Organizational change management and project success: Part 1
- Change management
- Project sponsorship
April 7, 2017 |
5 min read
- Change management
- Project sponsorship
In this two-part blog series, ITSM and organizational change expert, Karen Ferris explains the importance of organizational change management and reviews the knowledge and tools available in ITIL Practitioner to support change professionals with OCM.
Organizational change management (OCM) approaches are gaining ever-more traction as the high cost of failing to embed successful change becomes patently clear.
It’s estimated that 70% of projects fail owing to a lack of OCM: though projects may install change, it’s OCM that implements the change and makes it stick.
Yet OCM has been paid lip service until now, with senior executives reluctant to buy in to the concept. Without question, effective OCM needs trained people with the right skills, knowledge and capability to understand the nature of change.
However, there are excellent training and learning materials out there: the OCM component in ITIL® Practitioner is presented in the language of IT and IT Service Management (ITSM) initiatives, but the principles and tools can be used for any type of change initiative.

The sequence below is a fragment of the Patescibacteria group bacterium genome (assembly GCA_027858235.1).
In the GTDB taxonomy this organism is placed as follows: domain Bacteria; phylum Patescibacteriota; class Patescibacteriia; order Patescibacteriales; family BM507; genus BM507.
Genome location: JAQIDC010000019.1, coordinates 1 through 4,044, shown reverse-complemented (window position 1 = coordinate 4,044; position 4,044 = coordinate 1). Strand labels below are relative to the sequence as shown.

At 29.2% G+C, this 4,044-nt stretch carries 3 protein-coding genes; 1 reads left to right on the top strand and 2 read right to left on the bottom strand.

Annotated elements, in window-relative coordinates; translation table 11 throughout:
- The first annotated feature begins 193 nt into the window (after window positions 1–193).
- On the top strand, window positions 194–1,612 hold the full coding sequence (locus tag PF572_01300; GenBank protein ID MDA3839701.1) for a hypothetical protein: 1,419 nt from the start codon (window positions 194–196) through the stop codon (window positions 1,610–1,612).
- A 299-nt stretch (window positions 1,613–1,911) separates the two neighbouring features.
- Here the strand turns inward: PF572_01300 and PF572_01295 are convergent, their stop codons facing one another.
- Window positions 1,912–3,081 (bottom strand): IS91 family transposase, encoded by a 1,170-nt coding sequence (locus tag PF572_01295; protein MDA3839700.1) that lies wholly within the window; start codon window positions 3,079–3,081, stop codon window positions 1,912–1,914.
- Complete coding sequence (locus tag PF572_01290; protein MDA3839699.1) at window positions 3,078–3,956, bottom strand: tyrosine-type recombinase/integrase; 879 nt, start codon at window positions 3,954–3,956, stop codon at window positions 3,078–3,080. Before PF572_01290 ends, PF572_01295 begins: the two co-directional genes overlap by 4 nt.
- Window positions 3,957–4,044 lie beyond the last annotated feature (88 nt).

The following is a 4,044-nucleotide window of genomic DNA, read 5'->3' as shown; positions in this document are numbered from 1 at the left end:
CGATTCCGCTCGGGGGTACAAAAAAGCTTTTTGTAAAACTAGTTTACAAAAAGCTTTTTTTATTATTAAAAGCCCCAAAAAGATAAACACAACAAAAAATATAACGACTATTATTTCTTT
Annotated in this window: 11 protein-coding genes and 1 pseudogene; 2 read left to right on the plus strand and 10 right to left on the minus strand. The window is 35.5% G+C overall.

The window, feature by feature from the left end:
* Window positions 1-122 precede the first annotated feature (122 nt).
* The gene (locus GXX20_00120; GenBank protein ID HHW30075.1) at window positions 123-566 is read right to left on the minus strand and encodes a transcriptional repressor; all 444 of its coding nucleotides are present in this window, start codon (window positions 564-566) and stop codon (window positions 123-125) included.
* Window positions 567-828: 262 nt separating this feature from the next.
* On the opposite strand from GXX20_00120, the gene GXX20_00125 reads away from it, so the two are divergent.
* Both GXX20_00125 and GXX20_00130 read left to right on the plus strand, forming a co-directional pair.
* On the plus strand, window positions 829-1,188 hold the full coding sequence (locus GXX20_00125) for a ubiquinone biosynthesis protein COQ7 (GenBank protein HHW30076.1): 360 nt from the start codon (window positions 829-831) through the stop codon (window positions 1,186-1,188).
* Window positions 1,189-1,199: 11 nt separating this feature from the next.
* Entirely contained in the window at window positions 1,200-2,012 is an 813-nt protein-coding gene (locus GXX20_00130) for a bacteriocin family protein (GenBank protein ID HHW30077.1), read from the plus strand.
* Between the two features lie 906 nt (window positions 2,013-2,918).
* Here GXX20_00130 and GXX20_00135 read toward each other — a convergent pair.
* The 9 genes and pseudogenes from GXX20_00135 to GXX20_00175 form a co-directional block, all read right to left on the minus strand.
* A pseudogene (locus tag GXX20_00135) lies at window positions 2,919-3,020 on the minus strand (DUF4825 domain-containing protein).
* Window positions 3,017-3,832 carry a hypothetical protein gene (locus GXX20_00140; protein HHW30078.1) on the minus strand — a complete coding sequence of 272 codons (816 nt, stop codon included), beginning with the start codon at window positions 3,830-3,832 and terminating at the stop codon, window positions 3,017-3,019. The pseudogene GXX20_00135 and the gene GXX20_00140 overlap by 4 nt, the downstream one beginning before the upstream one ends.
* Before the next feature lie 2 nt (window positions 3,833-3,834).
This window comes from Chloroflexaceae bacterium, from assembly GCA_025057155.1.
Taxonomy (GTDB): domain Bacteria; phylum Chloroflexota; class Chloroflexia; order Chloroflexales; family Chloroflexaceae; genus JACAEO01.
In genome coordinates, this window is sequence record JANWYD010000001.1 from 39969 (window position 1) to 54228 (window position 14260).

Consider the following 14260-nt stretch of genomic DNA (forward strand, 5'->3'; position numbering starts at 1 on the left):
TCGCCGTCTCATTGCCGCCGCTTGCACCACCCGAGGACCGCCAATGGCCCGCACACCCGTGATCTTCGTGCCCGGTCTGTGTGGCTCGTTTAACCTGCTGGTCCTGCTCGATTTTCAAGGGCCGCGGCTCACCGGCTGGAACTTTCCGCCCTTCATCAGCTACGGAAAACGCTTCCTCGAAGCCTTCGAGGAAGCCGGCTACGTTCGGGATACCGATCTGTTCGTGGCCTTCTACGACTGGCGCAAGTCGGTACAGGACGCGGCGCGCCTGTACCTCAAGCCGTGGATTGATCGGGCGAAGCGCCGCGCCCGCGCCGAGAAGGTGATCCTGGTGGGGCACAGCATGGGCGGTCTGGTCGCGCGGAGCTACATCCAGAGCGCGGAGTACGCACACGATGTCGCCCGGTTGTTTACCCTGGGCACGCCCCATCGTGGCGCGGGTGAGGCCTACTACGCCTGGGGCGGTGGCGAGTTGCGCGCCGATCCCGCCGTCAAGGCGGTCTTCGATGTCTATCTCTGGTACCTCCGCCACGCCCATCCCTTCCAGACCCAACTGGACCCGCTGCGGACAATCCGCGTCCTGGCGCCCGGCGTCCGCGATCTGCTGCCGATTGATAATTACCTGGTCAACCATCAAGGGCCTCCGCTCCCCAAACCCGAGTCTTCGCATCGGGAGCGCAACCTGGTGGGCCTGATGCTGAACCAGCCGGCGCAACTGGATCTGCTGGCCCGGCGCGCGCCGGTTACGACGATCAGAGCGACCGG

Among the various OCM models mentioned in ITIL Practitioner, the PROSCI model provides three phases: Preparing for change, managing the change and reinforcing the change.
Preparing for Change:
When preparing for change, the first step is to the define the change management strategy. The organizational assessment toolkit in ITIL Practitioner will help you to assess your own organization and deliver a score in areas including:
- How do you approach stakeholders?
- What are the training needs?
- What are the characteristics of the change?
- How complex is the change?
- What is the organization’s ability or resistance to change?
- How much change is taking place already?
- What’s the reach of the project/initiative – departmental or organization-wide?
- How many employees will be affected?
- How many groups are affected and what are the different effects?
- How does it affect processes, technology and roles?
- Have past projects included communication about the reason for change?
- Are change sponsors respected for their successful track record and can they be leveraged?
If your assessment returns a low score, your initiative will need less OCM whereas a high score will warrant a high level of OCM in terms of people and support.
The toolkit in ITIL Practitioner, though focused on IT service management improvement, can be adopted for any type of change initiative. So, references to how an “improvement” might bring about a change in processes can be replaced by “project” and the combined scoring will feed into your change management strategy. This will be based on organizational resources, sponsorship and stakeholder management.
OCM: the team
Another vital element in the Preparing for change phase is preparing your team: the overall strategy dictates the size of the team and the amount of OCM experience needed. People may need training, coaching and mentoring depending on existing expertise and the time available. And you will need to produce a RACI model which defines who is: